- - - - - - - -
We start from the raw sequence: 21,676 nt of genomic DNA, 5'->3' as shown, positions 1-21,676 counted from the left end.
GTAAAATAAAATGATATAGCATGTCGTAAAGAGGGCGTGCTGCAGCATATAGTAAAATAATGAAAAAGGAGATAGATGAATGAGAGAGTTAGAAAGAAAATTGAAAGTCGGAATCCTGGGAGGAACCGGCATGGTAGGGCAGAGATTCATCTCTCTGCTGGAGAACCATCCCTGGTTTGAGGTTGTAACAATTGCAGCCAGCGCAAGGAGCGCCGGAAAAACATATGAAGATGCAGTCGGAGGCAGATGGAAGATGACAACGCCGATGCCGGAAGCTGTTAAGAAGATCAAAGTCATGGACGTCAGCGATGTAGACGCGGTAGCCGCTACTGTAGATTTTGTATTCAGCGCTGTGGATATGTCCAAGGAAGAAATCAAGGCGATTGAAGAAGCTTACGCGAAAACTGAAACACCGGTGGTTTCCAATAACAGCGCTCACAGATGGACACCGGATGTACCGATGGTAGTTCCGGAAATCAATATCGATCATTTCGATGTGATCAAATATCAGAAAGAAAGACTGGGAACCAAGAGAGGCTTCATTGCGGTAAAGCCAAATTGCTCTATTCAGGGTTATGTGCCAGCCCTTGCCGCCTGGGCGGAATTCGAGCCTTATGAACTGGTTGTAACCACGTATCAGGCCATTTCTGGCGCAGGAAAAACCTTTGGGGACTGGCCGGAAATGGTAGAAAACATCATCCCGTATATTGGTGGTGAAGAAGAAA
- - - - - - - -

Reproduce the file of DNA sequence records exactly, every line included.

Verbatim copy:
We start from the raw sequence: 21,676 nt of genomic DNA, 5'->3' as shown, positions 1-21,676 counted from the left end.
GTAAAATAAAATGATATAGCATGTCGTAAAGAGGGCGTGCTGCAGCATATAGTAAAATAATGAAAAAGGAGATAGATGAATGAGAGAGTTAGAAAGAAAATTGAAAGTCGGAATCCTGGGAGGAACCGGCATGGTAGGGCAGAGATTCATCTCTCTGCTGGAGAACCATCCCTGGTTTGAGGTTGTAACAATTGCAGCCAGCGCAAGGAGCGCCGGAAAAACATATGAAGATGCAGTCGGAGGCAGATGGAAGATGACAACGCCGATGCCGGAAGCTGTTAAGAAGATCAAAGTCATGGACGTCAGCGATGTAGACGCGGTAGCCGCTACTGTAGATTTTGTATTCAGCGCTGTGGATATGTCCAAGGAAGAAATCAAGGCGATTGAAGAAGCTTACGCGAAAACTGAAACACCGGTGGTTTCCAATAACAGCGCTCACAGATGGACACCGGATGTACCGATGGTAGTTCCGGAAATCAATATCGATCATTTCGATGTGATCAAATATCAGAAAGAAAGACTGGGAACCAAGAGAGGCTTCATTGCGGTAAAGCCAAATTGCTCTATTCAGGGTTATGTGCCAGCCCTTGCCGCCTGGGCGGAATTCGAGCCTTATGAACTGGTTGTAACCACGTATCAGGCCATTTCTGGCGCAGGAAAAACCTTTGGGGACTGGCCGGAAATGGTAGAAAACATCATCCCGTATATTGGTGGTGAAGAAGAAA